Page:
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Meanwhile, a December study published in The Lancet reported that the over-the-counter medication clemastine fumarate showed evidence of promoting remyelination, which is the restoring of the myelin sheath that covers central nervous system CNS cells and supports their function. This effect was seen in 50 patients with RMS who were experiencing chronic demyelinating optic neuropathy while on immuno-modulating therapy.

In other cases, medications with promising data may face delays as they navigate the regulatory process. Ozanimod belongs to a class of drugs called S1P receptor modulators, which essentially trap immune cells in the lymph nodes so that they cannot enter the CNS and create lesions. In response, Celgene expressed its confidence in ozanimod and said it would work with the FDA to address outstanding items. Exciting work is also being done in examining whether medications long used to treat other conditions — including antibiotics and the anti-epilepsy agent phenytoin — may have re-purposed roles in treating MS.

Stem cell and genetic research is advancing as well, and there is an increasing and intriguing focus on how diet and the gut microbiome bacteria — or immunologic milieu of the gastrointestinal tract — affect MS and its treatment. Finally, two growing areas of research are outgrowths of the progress made over the past two decades in offering people with MS a variety of therapies.

This is key to helping physicians and patients make the best possible decision about treatments. The second area examines the long-term safety of disease-modifying therapies.

Groundbreaking clinical trial

These provide critical information on medications that tens of thousands of patients may now be taking for 10 or even 20 years or longer. Keeping up with the vast array of medications, techniques, and new areas of inquiry in MS is challenging, and at times can be overwhelming to healthcare professionals, patients, and family members alike. Of all the challenges we face in MS, having too many advancements is perhaps the most-welcomed one! We hope this MS Research Update serves as a useful guide to many of the highlights as well as the hurdles facing our field, and provides insight into the many steps needed to investigate and prove that a new treatment strategy is both safe and effective.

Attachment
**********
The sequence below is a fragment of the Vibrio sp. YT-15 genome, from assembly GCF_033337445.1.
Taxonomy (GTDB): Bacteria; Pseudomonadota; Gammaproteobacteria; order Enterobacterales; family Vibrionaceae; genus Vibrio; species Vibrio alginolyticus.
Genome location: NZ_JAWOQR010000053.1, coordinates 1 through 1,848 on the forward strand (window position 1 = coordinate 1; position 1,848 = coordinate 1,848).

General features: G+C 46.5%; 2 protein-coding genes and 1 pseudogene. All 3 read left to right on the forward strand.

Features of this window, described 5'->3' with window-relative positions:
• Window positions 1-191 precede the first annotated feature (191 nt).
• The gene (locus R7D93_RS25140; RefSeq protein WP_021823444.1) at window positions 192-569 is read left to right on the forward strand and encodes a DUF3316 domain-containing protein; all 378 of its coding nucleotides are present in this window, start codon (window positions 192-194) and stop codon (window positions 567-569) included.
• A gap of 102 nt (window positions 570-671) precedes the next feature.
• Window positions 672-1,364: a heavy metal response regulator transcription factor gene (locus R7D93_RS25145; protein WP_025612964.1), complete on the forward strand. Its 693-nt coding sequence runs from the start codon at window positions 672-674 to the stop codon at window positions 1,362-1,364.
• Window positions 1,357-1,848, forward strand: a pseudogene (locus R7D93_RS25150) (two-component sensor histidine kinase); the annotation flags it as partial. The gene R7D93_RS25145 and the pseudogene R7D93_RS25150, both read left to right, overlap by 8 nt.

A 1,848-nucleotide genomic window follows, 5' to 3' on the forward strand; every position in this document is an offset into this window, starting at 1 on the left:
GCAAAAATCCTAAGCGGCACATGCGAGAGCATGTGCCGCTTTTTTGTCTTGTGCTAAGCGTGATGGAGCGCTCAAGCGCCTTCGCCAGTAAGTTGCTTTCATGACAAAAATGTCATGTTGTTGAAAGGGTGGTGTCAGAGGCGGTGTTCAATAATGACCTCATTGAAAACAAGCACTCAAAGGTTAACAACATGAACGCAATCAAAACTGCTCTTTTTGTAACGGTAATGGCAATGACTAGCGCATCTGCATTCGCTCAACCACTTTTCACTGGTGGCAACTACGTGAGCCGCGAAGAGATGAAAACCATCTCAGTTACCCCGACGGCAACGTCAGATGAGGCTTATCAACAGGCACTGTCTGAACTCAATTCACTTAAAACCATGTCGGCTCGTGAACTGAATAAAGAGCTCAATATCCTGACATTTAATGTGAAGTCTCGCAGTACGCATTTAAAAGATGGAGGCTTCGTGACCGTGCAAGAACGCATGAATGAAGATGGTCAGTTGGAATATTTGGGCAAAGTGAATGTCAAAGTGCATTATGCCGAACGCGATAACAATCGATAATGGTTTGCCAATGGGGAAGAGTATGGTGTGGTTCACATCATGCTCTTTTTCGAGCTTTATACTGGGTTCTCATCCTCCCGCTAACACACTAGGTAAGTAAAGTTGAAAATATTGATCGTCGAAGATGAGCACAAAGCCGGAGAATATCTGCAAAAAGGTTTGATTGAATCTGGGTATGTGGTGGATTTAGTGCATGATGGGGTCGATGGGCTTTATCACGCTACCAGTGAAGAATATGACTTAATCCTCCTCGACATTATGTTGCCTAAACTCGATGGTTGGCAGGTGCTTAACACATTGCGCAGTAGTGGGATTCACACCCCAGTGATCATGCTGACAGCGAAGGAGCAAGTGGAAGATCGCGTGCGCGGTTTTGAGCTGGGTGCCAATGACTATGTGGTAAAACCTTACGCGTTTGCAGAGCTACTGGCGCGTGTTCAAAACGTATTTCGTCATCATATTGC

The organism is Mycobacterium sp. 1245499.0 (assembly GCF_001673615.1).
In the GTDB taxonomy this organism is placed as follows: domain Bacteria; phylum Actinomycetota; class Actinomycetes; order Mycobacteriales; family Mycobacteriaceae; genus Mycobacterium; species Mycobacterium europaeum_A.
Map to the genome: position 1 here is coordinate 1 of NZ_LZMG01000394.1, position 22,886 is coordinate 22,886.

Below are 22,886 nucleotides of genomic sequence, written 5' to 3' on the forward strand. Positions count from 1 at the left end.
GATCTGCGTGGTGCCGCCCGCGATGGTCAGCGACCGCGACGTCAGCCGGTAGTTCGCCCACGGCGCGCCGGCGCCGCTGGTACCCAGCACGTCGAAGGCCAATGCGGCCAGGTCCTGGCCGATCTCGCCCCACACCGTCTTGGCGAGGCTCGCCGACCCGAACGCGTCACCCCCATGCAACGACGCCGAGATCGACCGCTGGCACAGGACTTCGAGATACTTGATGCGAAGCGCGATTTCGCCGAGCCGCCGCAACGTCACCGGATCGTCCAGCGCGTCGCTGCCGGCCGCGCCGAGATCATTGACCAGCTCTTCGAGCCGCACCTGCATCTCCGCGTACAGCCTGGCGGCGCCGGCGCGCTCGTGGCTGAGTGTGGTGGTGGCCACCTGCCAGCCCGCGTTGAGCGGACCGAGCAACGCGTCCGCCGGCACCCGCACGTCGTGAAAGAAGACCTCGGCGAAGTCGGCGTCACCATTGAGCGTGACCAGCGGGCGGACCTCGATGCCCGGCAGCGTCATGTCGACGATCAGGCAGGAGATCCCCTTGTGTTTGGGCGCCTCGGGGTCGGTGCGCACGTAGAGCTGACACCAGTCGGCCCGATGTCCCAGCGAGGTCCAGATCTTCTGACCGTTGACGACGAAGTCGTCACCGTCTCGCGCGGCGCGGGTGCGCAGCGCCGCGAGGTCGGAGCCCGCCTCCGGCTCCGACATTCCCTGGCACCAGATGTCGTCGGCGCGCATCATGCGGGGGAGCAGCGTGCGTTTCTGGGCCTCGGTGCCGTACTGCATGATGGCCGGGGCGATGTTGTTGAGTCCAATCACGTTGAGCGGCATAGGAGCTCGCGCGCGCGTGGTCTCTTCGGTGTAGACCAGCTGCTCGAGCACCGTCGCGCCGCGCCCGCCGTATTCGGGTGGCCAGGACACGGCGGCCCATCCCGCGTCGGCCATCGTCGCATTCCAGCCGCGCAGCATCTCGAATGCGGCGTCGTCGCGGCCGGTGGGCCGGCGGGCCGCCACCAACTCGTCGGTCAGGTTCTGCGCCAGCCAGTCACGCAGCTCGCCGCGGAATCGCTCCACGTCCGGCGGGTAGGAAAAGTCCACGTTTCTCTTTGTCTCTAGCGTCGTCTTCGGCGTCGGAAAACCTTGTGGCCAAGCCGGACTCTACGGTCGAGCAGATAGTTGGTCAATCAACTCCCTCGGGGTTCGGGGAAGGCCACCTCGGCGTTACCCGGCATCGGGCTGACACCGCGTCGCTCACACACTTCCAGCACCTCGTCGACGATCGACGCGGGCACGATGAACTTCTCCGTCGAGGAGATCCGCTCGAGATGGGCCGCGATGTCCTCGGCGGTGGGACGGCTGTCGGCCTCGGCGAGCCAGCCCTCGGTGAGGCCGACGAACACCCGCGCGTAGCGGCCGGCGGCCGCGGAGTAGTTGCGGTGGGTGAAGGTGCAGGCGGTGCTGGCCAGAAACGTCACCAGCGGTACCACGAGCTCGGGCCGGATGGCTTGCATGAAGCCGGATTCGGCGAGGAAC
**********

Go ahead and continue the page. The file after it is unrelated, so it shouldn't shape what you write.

In reporting on recent research, this publication describes clinical trials involving numerous participants. It is important to remember that those study populations are made up of individual men and women who each made the decision to participate in a trial. By making this decision, a person chooses to take an active role in furthering our understanding of MS and its treatment, to the potential benefit not only of herself or himself, but of all people with multiple sclerosis.

We encourage interested readers to ask their providers about possible opportunities to contribute to MS research. The more diverse populations that enroll in clinical trials, the more meaningful are the results. We open this MS Research Update with this note of gratitude to all the individuals with MS who made these trials possible. For more information about participating in clinical trials for the treatment of MS and its symptoms, readers may visit mymsaa. MSAA does not endorse or recommend any specific products or therapies.